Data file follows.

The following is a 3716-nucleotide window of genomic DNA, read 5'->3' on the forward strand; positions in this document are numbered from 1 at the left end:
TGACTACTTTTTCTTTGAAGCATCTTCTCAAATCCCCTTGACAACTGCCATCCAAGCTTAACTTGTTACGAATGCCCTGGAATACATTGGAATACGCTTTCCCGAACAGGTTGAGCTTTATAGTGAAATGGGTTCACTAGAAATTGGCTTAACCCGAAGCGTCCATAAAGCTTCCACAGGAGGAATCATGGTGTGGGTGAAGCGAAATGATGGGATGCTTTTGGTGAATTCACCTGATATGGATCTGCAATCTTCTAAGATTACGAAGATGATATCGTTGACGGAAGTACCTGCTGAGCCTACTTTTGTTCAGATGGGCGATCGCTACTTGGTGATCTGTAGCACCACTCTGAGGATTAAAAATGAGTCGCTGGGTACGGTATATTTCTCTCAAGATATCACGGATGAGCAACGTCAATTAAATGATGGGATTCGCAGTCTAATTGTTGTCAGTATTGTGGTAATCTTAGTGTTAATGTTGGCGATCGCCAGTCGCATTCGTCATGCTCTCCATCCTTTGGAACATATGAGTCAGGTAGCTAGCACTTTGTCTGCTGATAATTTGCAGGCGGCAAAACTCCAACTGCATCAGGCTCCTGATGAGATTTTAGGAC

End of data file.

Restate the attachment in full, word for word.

The following is a 3716-nucleotide window of genomic DNA, read 5'->3' on the forward strand; positions in this document are numbered from 1 at the left end:
TGACTACTTTTTCTTTGAAGCATCTTCTCAAATCCCCTTGACAACTGCCATCCAAGCTTAACTTGTTACGAATGCCCTGGAATACATTGGAATACGCTTTCCCGAACAGGTTGAGCTTTATAGTGAAATGGGTTCACTAGAAATTGGCTTAACCCGAAGCGTCCATAAAGCTTCCACAGGAGGAATCATGGTGTGGGTGAAGCGAAATGATGGGATGCTTTTGGTGAATTCACCTGATATGGATCTGCAATCTTCTAAGATTACGAAGATGATATCGTTGACGGAAGTACCTGCTGAGCCTACTTTTGTTCAGATGGGCGATCGCTACTTGGTGATCTGTAGCACCACTCTGAGGATTAAAAATGAGTCGCTGGGTACGGTATATTTCTCTCAAGATATCACGGATGAGCAACGTCAATTAAATGATGGGATTCGCAGTCTAATTGTTGTCAGTATTGTGGTAATCTTAGTGTTAATGTTGGCGATCGCCAGTCGCATTCGTCATGCTCTCCATCCTTTGGAACATATGAGTCAGGTAGCTAGCACTTTGTCTGCTGATAATTTGCAGGCGGCAAAACTCCAACTGCATCAGGCTCCTGATGAGATTTTAGGAC